In electronics, a diode is a two-terminal electronic component that conducts primarily in one direction (asymmetric conductance); it has low (ideally zero) resistance to the flow of current in one direction, and high (ideally infinite) resistance in the other. A semiconductor diode, the most common type today, is a crystalline piece of semiconductor material with a p–n junction connected to two electrical terminals. A vacuum tube diode has two electrodes, a plate (anode) and a heated cathode. Semiconductor diodes were the first semiconductor electronic devices. The discovery of crystals' rectifying abilities was made by German physicist Ferdinand Braun in 1874. The first semiconductor diodes, called cat's whisker diodes, developed around 1906, were made of mineral crystals such as galena. Today, most diodes are made of silicon, but other semiconductors such as selenium or germanium are sometimes used.
- 1 Main functions
- 2 History
- 3 Thermionic diodes
- 4 Semiconductor diodes
- 5 Types of semiconductor diode
- 6 Numbering and coding schemes
- 7 Related devices
- 8 Applications
- 9 Abbreviations
- 10 See also
- 11 References
- 12 External links
The most common function of a diode is to allow an electric current to pass in one direction (called the diode's forward direction), while blocking current in the opposite direction (the reverse direction). Thus, the diode can be viewed as an electronic version of a check valve. This unidirectional behavior is called rectification, and is used to convert alternating current to direct current, including extraction of modulation from radio signals in radio receivers—these diodes are forms of rectifiers.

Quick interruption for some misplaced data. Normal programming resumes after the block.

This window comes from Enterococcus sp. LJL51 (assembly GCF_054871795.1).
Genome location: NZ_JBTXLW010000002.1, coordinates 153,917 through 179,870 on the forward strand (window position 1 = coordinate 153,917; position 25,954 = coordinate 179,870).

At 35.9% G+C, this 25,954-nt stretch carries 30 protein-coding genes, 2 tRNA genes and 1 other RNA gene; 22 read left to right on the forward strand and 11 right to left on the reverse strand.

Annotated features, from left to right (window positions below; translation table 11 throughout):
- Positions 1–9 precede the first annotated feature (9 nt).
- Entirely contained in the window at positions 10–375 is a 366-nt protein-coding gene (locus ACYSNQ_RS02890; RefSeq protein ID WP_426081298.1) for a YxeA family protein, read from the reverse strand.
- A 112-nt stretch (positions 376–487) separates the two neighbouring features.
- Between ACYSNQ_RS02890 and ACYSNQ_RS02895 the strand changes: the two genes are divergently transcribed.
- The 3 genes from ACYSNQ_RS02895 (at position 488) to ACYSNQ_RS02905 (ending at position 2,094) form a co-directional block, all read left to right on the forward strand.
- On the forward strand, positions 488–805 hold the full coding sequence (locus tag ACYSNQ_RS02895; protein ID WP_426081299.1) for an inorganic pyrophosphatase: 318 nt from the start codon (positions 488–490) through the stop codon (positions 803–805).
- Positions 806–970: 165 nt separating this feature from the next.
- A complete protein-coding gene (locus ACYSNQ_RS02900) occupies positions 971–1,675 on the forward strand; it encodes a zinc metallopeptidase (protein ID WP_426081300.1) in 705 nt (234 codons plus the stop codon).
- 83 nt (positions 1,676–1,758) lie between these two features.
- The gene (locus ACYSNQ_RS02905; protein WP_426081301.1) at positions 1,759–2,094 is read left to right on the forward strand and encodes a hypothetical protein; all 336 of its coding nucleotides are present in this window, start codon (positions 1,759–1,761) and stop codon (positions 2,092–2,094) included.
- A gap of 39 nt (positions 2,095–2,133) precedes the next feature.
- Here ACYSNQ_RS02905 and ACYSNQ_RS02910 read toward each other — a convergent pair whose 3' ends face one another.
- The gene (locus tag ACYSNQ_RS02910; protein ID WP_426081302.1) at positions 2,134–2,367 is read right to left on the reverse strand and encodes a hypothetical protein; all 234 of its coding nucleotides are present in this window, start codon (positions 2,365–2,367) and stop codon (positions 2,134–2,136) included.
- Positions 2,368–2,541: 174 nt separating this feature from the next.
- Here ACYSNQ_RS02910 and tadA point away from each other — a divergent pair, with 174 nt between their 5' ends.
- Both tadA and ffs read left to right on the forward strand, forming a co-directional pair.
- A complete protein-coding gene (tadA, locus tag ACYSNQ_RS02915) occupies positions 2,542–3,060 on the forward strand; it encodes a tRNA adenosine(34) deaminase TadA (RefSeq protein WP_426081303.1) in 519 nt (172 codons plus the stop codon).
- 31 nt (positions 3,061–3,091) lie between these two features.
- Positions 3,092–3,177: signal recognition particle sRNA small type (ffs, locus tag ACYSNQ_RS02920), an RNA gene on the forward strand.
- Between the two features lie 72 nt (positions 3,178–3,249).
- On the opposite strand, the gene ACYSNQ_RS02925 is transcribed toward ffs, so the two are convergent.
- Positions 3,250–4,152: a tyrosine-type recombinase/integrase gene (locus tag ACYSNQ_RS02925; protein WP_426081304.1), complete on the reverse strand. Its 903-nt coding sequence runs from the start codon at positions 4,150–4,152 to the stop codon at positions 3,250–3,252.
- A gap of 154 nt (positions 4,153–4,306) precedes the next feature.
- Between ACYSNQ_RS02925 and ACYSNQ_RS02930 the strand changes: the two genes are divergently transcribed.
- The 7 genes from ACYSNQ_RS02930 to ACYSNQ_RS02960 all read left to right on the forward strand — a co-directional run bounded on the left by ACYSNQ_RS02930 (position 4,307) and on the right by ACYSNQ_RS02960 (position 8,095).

However, diodes can have more complicated behavior than this simple on–off action, due to their nonlinear current-voltage characteristics. Semiconductor diodes begin conducting electricity only if a certain threshold voltage or cut-in voltage is present in the forward direction (a state in which the diode is said to be forward-biased). The voltage drop across a forward-biased diode varies only a little with the current, and is a function of temperature; this effect can be used as a temperature sensor or as a voltage reference.